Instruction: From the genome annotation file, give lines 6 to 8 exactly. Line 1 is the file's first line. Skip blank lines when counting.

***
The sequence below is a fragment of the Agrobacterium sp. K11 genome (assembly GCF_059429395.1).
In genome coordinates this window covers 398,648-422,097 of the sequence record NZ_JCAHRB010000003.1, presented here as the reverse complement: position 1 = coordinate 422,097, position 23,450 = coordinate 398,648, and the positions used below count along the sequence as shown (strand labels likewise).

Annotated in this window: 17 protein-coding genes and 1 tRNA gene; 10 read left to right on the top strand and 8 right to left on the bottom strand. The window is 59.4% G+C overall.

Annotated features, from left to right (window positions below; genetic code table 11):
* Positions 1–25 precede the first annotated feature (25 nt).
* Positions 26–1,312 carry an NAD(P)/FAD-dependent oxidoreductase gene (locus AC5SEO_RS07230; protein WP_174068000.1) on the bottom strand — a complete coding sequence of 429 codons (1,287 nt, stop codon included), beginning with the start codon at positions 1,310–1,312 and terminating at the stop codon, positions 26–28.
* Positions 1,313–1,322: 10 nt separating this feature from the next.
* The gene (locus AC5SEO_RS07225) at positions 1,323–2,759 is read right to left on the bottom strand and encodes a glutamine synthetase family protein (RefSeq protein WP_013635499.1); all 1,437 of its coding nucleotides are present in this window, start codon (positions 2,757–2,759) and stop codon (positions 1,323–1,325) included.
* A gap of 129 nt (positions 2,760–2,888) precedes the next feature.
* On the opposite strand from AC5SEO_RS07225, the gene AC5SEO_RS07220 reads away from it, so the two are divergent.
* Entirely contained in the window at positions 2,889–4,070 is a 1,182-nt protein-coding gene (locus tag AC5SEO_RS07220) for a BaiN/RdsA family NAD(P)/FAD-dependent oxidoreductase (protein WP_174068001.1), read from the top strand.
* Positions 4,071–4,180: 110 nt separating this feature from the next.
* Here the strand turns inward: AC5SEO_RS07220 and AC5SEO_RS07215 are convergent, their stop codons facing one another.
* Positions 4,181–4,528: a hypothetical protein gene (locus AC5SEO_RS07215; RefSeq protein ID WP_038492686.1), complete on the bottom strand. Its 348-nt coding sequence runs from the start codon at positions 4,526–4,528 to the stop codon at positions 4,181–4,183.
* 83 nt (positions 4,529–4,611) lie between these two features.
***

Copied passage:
* Positions 26–1,312 carry an NAD(P)/FAD-dependent oxidoreductase gene (locus AC5SEO_RS07230; protein WP_174068000.1) on the bottom strand — a complete coding sequence of 429 codons (1,287 nt, stop codon included), beginning with the start codon at positions 1,310–1,312 and terminating at the stop codon, positions 26–28.
* Positions 1,313–1,322: 10 nt separating this feature from the next.
* The gene (locus AC5SEO_RS07225) at positions 1,323–2,759 is read right to left on the bottom strand and encodes a glutamine synthetase family protein (RefSeq protein WP_013635499.1); all 1,437 of its coding nucleotides are present in this window, start codon (positions 2,757–2,759) and stop codon (positions 1,323–1,325) included.